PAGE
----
Palestinian Authority chairman Mahmoud Abbas’ lack of support for back-channel takes between the Israeli and PA negotiators ditched the progress they were making towards an agreement, according to the New Republic.
The existence of secret talks after the collapse of published discussions has been reported several times. Abbas declared last year that there were no such talks.
The secret talks began in 2010 between Yitzchak Molcho, an attorney and confidante of Netanyahu, and a confidante of Abbas whom the magazine said it did not name for fear for his safety. The talks also were shepherded by Dennis Ross, then-special foreign policy adviser to President Obama.
The secret plan reportedly agreed on borders for a new Palestinian state and recognized Israel as the nation-state of the Jewish people while clarifying that it would not harm the rights of Arab citizens of Israel. The secret negotiators also discussed the so-called Palestinian refugee issue and reached creative wording acceptable to both sides, but they could not reach an understanding on Jerusalem.
“Perhaps what the Israelis considered a serious back channel, the Palestinians — including their man in the room — saw as merely an unofficial exchange of ideas,” the New Republic article said. “Only two people can really solve the mystery, Yitzhak Molcho and his negotiating counterpart. Both of them refused to comment.”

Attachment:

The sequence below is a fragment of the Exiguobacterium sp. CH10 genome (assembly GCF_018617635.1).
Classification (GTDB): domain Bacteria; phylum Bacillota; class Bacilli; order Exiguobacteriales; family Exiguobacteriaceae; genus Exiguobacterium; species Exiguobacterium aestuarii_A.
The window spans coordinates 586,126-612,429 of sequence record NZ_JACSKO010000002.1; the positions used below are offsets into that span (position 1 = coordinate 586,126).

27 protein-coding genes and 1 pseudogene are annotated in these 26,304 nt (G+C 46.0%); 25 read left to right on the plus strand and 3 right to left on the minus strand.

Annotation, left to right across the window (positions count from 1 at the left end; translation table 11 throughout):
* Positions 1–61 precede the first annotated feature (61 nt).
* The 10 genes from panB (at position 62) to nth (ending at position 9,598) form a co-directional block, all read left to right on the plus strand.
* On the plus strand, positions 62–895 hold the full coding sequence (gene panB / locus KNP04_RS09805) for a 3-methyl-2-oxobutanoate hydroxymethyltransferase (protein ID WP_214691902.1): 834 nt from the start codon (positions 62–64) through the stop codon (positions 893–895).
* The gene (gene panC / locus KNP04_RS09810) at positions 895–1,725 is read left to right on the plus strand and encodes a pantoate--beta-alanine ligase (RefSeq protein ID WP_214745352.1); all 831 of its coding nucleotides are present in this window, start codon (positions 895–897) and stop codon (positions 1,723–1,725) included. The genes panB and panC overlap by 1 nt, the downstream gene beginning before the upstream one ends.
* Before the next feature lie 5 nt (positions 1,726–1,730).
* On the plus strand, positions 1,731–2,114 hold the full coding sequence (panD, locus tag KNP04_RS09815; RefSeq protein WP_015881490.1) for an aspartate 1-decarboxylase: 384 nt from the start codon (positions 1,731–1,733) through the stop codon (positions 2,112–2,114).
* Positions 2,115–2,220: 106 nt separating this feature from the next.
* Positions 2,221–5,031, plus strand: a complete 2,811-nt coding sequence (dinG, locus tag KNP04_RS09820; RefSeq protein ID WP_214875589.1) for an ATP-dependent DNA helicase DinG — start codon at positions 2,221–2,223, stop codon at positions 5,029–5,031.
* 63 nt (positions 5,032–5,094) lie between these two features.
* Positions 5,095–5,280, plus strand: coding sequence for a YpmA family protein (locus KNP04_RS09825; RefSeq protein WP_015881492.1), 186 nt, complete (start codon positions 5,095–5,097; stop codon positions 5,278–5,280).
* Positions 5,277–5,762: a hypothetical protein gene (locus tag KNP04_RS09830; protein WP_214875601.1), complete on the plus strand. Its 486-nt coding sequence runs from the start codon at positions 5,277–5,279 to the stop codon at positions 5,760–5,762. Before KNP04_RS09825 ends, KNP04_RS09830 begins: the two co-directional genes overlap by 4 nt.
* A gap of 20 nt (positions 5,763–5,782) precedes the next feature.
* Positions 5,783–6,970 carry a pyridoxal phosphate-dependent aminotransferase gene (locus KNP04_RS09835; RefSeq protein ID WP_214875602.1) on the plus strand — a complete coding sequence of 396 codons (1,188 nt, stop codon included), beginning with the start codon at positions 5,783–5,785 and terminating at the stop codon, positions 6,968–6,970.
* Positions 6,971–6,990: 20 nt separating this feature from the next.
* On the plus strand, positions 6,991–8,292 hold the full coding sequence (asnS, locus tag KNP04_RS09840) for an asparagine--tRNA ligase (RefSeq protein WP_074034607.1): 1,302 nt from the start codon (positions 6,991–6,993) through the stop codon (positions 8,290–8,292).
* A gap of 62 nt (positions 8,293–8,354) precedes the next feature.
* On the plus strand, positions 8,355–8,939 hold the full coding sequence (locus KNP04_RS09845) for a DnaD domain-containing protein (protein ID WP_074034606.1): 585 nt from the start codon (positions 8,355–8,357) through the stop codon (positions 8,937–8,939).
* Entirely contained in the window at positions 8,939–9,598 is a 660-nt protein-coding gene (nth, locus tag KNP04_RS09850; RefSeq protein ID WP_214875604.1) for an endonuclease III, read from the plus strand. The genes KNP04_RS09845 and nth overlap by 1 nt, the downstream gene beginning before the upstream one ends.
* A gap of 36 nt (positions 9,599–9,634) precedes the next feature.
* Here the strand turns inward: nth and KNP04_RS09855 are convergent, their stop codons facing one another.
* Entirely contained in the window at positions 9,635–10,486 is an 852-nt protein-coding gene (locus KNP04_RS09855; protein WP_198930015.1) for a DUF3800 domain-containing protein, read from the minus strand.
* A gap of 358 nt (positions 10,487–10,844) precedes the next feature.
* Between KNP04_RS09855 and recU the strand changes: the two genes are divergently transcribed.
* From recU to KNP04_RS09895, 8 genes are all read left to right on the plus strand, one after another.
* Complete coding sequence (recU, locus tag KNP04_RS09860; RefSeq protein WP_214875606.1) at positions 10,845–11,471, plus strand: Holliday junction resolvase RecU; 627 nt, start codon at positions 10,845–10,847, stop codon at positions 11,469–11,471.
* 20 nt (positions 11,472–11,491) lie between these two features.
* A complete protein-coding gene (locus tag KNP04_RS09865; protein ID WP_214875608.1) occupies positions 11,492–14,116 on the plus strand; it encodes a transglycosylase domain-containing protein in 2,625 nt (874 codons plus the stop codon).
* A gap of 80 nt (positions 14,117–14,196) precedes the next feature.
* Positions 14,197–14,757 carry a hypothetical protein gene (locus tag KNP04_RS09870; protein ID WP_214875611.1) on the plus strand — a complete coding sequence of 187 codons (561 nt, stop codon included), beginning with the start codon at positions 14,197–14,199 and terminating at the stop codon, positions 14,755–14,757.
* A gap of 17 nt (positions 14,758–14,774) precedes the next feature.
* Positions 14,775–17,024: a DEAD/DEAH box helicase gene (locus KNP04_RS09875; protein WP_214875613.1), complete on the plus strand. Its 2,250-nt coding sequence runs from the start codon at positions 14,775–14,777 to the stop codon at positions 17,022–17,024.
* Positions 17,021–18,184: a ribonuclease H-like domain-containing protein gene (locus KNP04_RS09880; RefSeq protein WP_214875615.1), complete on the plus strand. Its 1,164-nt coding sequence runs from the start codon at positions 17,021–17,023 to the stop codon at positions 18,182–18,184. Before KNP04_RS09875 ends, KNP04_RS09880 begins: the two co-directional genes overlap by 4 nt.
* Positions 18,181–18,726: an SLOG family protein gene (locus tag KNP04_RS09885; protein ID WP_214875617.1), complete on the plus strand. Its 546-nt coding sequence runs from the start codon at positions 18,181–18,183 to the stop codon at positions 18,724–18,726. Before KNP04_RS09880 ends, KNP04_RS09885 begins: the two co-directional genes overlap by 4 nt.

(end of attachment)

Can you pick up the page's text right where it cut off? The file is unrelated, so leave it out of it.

Why didn’t Abbas back the talks?
No one knows, but it is not difficult to come up with one answer – Abbas prefers to stay alive.
The Arab world might be able to forgive him on conceding that there is not enthusiastic support from the international community to allow several million Arabs to immigrate to Israel from foreign countries, based on the United Nations’’ uniquely warped definition of Arab refugees who, unlike others, retain that status from generation to generation.
But that does mean that Arab leaders would be willing to admit failure and agree to call Israel a “Jewish State, thereby dooming any possibility in the future for flooding Israel with millions of Muslims.
If the negotiators were to each an agreement on final borders and refugees, than international pressure might shift on Abbas to compromise, both on the Jewish State designation and on the Jerusalem.
The status of Jerusalem from the very beginning of the “Peace Process” was destined to be the final nail in the diplomatic coffin.
Any compromise by Abbas would suicide.
JTA contributed to this report.